Me and my Christian symbol

Me and my Santa hatI was at a local Starbucks this morning on my Christmas Eve shopping spree. One of the girls was wearing a Santa hat, so I asked the guy who was waiting on me where his was.

“I’m not a Christian,” he replied, and that was that.

And so I wonder how he made that association — how so many people make the connection that anything associated with the holiday is automatically Christian. Is this the way it is to be? Forever?

So let’s do a brief review of history.

The early “church” in Europe (the Catholic church) ran into the celebrations of those with roots in the earth and the heavens, people they called pagans. These people celebrated the Winter Solstice (as I do), when the sun begins its return to the north to signify a new beginning. These same people celebrated the Vernal Equinox, when the sun crossed the equator, bringing new life to the earth and its creatures. Feeling these celebrations served as a threat, the response of the church was to co-opt them by tying them to the life of Christ, and so was born the “Christ Mass” for the birth of Jesus and “Easter” to celebrate the resurrection.

In reality, however, the two are separate. Just because a dominant religion says they aren’t doesn’t make it so. Christmas is, therefore, only a religious holiday in the minds of those who observe the faith, but that doesn’t make the mixture real.

Follow the centuries now to modern times, where we have “the reason for the season” crowd. Decking the halls with boughs of holly and jingling our bells along fields of snow bring thoughts of warmth and family not reserved only for Christians. Santa Claus doesn’t discriminate by coming down only the chimneys of those who bear the sign of the cross. Chestnuts roast in fireplaces of all kinds and Jack Frost? Well, he’s not a discriminator of toes upon which to nip.

I am lifted by Handel’s “Messiah” as I am by “O Holy Night” and “Joy to the World.” But those are more about nostalgia, the power of music and how my soul is satisfied with the connection to my roots. But Christmas? That is so very much more.

The giving of gifts and sharing the spirit of joy aren’t reserved for those who go to church on Sunday, and the Christmas Tree is simply NOT a symbol of Christianity, regardless of what you put on its highest branch.

So if we all celebrate Christmas, are we all really de facto celebrating Christ? I don’t think so, and this is the fault I find with the young man who cannot bring himself to wear a Santa hat. This is sad to me, and I don’t think our culture — or the human race — is better with such divisiveness.

My human journey has taken me down many spiritual paths, only to discover that, yes, there is only one God, but all human beings live and breathe in Him and He in them. God is life, and this is what we celebrate at this time of year. This business of who has THE path to God is an archaic notion that has served Western Civilization well but is fading fast in a world that doesn’t need a special priesthood to guide it.

And here’s the real nut of it for me. Am I a Christian? Absolutely. Am I a member of any faith? Absolutely not. Am I a threat to any religion? Only Christianity.

Go figure.

Comments

  1. Great post. Particularly love the ending.

  2. merry christmas!

  3. sorry for the second comment. but after reading “there is only one god” i was left thinking all day long where i recently heard that before.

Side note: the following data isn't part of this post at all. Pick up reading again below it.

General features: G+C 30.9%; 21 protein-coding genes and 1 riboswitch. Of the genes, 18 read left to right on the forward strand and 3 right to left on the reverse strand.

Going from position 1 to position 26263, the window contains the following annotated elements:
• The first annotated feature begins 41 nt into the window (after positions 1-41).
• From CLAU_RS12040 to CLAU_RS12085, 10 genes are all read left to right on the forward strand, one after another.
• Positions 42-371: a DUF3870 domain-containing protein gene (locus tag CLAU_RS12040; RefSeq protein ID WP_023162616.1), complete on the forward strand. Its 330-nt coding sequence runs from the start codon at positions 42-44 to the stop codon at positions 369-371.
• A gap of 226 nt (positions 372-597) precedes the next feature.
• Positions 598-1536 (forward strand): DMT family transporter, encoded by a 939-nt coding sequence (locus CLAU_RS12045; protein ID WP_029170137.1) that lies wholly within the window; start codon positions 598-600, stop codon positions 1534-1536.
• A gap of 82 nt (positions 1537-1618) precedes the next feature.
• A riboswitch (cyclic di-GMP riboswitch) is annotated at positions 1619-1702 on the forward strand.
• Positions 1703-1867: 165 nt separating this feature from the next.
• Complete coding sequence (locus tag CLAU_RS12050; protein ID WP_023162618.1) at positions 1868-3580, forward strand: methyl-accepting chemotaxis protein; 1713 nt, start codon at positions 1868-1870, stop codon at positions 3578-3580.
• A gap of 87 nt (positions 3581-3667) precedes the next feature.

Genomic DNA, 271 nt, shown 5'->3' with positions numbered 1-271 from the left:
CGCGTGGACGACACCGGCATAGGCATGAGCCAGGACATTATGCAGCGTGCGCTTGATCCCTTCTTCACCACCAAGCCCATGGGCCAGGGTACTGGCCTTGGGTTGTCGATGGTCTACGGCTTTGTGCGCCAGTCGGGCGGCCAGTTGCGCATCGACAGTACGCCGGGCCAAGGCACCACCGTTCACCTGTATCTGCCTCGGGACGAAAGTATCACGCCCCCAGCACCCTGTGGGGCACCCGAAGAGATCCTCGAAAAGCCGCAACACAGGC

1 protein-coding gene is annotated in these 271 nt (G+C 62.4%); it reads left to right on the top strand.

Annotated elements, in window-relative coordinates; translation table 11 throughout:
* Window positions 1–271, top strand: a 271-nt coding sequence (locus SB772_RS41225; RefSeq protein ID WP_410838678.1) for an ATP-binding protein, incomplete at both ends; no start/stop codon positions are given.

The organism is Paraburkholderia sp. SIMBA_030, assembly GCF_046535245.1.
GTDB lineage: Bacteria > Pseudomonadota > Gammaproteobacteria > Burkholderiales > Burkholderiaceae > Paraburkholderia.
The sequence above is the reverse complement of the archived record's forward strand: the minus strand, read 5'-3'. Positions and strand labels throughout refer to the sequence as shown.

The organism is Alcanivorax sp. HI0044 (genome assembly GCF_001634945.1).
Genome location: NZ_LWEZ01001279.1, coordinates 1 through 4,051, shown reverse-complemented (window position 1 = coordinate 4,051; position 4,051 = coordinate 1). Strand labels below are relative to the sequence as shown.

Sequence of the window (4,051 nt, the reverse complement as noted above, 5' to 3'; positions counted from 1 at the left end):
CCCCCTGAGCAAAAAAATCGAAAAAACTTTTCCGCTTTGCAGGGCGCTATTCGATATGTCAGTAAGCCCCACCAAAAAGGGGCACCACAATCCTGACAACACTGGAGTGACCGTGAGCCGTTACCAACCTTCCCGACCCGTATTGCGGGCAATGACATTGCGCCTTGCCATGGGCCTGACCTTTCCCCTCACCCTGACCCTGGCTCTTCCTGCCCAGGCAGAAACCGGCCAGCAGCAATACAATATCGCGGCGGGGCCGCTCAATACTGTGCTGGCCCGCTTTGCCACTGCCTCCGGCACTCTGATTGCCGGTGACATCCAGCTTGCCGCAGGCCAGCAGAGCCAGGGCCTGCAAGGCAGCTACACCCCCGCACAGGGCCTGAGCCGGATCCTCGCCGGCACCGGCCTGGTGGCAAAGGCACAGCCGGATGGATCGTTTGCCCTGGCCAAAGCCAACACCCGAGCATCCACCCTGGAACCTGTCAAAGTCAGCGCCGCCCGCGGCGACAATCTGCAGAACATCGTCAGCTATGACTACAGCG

it just dawned on me.

    i’d cut and paste the link, but for those who are interested in a fairly neat looking web channel, go find it yourself at mauitoday(dot)tv . yes, .TV.

    click on recent videos. the result page will have a maui today “unplugged” video listed in the top line.

    click on it.

    the guy (bradda francis) lays it out very cool.

    you might even be tempted to visit his own humble site and hear a little more.

    no, i am in no way connected with bradda francis. i found his stuff earlier in the year and found it quite interesting.

    mahalo!

  4. mahalo nui loa, tdc

    Bradda francis rocks, but so does all of Maui.

  5. My Santa hat says “Boston Red Sox: World Champions.”

    I’ll wear it every year — at Hanukkah and Christmas in our mixed-marriage household.

  6. You said it in your essay, the church invented ‘Christmas’! How do you ask those who do not belong to church to celebrate its holiday?
    In my opinion it is only confusing the United States. All Americans like to celebrate everything and look the same.
    In this past December, the secular country of Jordan, celebrated three holidays, two are related to Christian faith and one related to the Muslims faith. However, Christmas night was in the church, and the Hajj holiday prayer was in the mosque.
    It is clear to me that these holidays are related to faith. I will not hesitate to say: “I am not Christian” if you asked me “why are you not wearing Santa’s Hat?”
    In opinion, Americans like all Americans to be the same. Differences are not tolerated easily.

Trackbacks

  1. […] Terry Heaton reminds the “reason for the season” crowd that the celebration of Christmas is steeped in more than just the birth of Christ. The early “church” in Europe (the Catholic church) ran into the celebrations of those with roots in the earth and the heavens, people they called pagans. These people celebrated the Winter Solstice (as I do), when the sun begins its return to the north to signify a new beginning. These same people celebrated the Vernal Equinox, when the sun crossed the equator, bringing new life to the earth and its creatures. Feeling these celebrations served as a threat, the response of the church was to co-opt them by tying them to the life of Christ, and so was born the “Christ Mass” for the birth of Jesus and “Easter” to celebrate the resurrection. […]

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